Boulder campus monitors ongoing flu cases, issues recommendations

All CU campuses prepare for what could be very active flu season
By Staff

H1N1 influenza virus

As Colorado heads into what could be an active flu season this fall and winter, University of Colorado officials are urging students, faculty and staff to take necessary precautions to avoid catching either seasonal flu or the H1N1 virus, and to stay abreast of breaking flu information and how it might affect their campus communities.

As of Friday, Sept. 4, the University of Colorado at Boulder has confirmed four cases of H1N1 and identified 85 probable H1N1 cases among CU-Boulder students — living both on and off campus — based on positive test results for Influenza A. One student who was hospitalized last week has since been released and is recovering.

Now that health officials have a better understanding of the virus, university health officials this week scaled back the testing protocol. Beginning next week, the university will report the number of cases with flu-like symptoms, but will primarily test students who meet high-risk criteria. It is expected that the number of cases of flu-like symptoms will be higher.

CU-Boulder is working closely with the Boulder County Health Department to monitor flu cases.

The University of Colorado at Colorado Springs (UCCS) has sent students and parents letters with information on preventive measures, but has not recorded any flu cases. As of Tuesday, three students at the University of Colorado Anschutz Medical Campus and one at the University of Colorado Denver Downtown Campus had been diagnosed with Influenza A, said Provost Rod Nairn, chair of the University of Colorado Denver flu preparedness task force.

"The university is doing everything it can to protect people and make the life of the university as disease free as it can," Nairn said. "But there is no substitute for individual knowledge and individual care."

All four CU campuses have implemented public awareness campaigns about seasonal and H1N1 flu, and will continue to issue recommendations throughout the fall and spring semesters. Faculty and staff are encouraged to visit their campus Web sites (see box).

To coincide with recommendations issued by the Centers for Disease Control and Prevention (CDC), university officials are advising students, faculty and staff to receive flu shots for seasonal influenza and H1N1. Pharmacies and health care centers in the Denver area have started dispensing seasonal flu shots, but the H1N1 vaccine is not expected to be available until mid-October. Among other recommendations, campus officials also are asking students, faculty and staff who come down with flu to stay home until they are symptom free.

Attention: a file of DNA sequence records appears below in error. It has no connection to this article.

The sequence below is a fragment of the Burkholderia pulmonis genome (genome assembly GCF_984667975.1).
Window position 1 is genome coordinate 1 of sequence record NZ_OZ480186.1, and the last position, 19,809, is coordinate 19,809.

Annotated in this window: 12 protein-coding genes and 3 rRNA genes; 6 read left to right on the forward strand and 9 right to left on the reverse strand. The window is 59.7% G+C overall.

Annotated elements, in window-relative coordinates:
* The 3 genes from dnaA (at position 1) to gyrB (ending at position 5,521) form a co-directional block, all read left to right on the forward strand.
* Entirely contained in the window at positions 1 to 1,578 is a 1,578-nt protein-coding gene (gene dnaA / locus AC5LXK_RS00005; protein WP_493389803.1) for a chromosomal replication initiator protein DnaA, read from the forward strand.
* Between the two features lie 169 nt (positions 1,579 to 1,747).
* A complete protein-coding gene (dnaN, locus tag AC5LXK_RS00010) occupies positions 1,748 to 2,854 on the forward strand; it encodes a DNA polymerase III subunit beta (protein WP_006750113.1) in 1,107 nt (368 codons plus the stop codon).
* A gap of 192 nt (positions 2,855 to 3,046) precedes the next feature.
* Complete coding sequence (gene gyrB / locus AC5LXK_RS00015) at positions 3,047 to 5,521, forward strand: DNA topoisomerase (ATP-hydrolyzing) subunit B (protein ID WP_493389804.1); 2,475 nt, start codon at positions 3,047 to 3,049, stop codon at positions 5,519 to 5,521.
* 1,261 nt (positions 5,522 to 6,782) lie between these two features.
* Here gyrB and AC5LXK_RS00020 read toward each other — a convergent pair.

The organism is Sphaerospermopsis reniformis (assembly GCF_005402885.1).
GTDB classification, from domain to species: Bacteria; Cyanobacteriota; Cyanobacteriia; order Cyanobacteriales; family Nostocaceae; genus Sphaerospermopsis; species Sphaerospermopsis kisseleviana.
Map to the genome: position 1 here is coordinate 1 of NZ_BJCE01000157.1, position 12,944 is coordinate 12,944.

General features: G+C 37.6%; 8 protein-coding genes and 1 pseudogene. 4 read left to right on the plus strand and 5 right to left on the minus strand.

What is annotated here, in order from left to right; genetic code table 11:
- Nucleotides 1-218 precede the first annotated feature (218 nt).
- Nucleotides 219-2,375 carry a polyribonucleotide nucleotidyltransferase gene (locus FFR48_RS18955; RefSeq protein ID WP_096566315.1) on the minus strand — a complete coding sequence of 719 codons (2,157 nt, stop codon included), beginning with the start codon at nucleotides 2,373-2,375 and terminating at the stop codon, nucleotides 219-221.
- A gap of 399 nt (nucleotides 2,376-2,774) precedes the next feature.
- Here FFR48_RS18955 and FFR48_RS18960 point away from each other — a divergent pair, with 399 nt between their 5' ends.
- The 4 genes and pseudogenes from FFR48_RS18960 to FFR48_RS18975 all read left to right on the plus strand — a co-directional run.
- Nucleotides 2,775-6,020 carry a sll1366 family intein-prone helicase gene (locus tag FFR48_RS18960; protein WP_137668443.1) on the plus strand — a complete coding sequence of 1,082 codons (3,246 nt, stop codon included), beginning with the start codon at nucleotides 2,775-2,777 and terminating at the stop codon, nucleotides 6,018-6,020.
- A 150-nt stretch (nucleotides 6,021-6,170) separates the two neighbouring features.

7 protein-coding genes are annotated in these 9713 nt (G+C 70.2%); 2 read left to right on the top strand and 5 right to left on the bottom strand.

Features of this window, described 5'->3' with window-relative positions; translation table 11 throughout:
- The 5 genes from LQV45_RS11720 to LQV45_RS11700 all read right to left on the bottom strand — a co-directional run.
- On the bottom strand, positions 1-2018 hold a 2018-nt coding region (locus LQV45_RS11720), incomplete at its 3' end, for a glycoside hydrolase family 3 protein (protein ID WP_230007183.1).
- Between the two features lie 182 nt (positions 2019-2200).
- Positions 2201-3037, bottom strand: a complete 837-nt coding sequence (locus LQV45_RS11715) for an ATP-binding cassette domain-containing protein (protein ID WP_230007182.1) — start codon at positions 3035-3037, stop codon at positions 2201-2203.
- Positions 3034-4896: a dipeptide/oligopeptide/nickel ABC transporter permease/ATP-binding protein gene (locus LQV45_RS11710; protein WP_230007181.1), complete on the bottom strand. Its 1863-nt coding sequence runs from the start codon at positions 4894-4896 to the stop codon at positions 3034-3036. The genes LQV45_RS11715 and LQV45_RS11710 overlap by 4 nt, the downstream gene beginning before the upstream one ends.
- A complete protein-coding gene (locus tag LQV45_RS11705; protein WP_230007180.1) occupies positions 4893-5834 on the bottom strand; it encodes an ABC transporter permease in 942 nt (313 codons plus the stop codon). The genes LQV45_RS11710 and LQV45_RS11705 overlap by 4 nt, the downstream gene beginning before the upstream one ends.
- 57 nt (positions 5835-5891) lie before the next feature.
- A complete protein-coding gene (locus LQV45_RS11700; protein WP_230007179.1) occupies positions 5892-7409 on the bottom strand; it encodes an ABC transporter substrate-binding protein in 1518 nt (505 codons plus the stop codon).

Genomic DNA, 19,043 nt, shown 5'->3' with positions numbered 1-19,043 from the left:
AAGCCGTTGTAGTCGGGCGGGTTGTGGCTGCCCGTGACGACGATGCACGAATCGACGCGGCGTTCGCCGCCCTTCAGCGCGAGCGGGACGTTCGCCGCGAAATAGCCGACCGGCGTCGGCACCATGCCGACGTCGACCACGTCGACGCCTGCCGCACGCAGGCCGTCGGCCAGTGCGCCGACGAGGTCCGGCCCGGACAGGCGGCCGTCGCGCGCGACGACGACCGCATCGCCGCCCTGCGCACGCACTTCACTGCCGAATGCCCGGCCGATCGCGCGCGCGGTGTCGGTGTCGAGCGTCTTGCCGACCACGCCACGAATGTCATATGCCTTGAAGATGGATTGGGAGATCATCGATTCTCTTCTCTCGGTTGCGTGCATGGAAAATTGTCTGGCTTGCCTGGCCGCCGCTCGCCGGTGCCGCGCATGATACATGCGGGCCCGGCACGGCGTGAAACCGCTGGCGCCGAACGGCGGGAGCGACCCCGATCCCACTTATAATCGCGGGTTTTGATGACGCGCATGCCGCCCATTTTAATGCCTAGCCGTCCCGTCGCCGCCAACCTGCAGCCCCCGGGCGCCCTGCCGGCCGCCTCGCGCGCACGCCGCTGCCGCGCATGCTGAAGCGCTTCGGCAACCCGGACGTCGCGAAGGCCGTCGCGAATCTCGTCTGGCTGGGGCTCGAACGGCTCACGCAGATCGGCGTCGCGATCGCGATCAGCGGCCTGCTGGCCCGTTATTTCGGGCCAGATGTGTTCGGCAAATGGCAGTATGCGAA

"If this develops into a full-scale infectious disease pandemic, we're going to be getting information that could change rapidly, and people are going to have to make every effort to stay up to date, and every effort to help each other as a university community," he said.

At CU-Boulder, health care and administration officials are asking faculty to be flexible when it comes to students missing classes and making up work. Due to the number of expected illnesses, students should not be required to provide a note to excuse an absence from class after they have come down with flu symptoms, officials said in a campus communiqué.

The CDC does not recommend that universities cancel large-scale events such as football games or quarantine students or any individuals who may be infected with flu.

Unlike seasonal flu, which mostly afflicts the very young and the elderly, the Influenza A strain and the H1N1 virus have been diagnosed at higher rates among people in the 19-to-24 age group. In fact, the demographic is among the groups the CDC has identified as at-risk, and among the first who should receive the H11 flu vaccine.

To help curb the spread of flu strains and other highly contagious diseases, doctors and other experts at the campuses health clinics and emergency preparedness offices are asking students, faculty and staff to practice good hygiene (see tips in box) and "social distancing," or the notion of self isolation at home until all flu symptoms have subsided.

"It's very American. It's a cultural thing to power through illness," said Deborah Imel Nelson, emergency manager for CU-Boulder Environmental Health and Safety.

Nairn agreed. "There's a tradition among many of us that we're tough, we can work through anything, but we may not be doing the best thing," he said.

"We may get sicker, and it may take us longer to recover. One sneeze carries a lot of flu particles. We really need to think about that."

Seasonal and Influenza A, the flu strain that includes the H1N1 or "swine flu" virus, can share many of the same symptoms, including fever, body aches, cough, sneezing, and gastrointestinal problems. Experts believe the rapid onset of a fever accompanied by coughing can be the first signs of Influenza A or H1N1. To avoid flu and other contagious diseases, the CDC recommends the following good habits:

  • Frequent and thorough hand washing: A time-honored tradition includes singing the Happy Birthday song as you wash your hands with warm water and soap.
  • Cough and sneeze into your sleeve: Some health care experts describe it as the "Dracula move" because it requires you to raise your arm across your face.
  • Social Distancing: If you do come down with flu, practice "social distancing," or the notion of staying home for up to 24 hours after your fever and other serious symptoms have subsided. When you do return to class or the office, try to stay at least three feet away from others until you are well.
  • Get flu shots: Make sure you receive flu shots for both seasonal influenza and H1N1 once the vaccine becomes available in mid-October.

For more information, visit your campus H1N1 informational Web sites: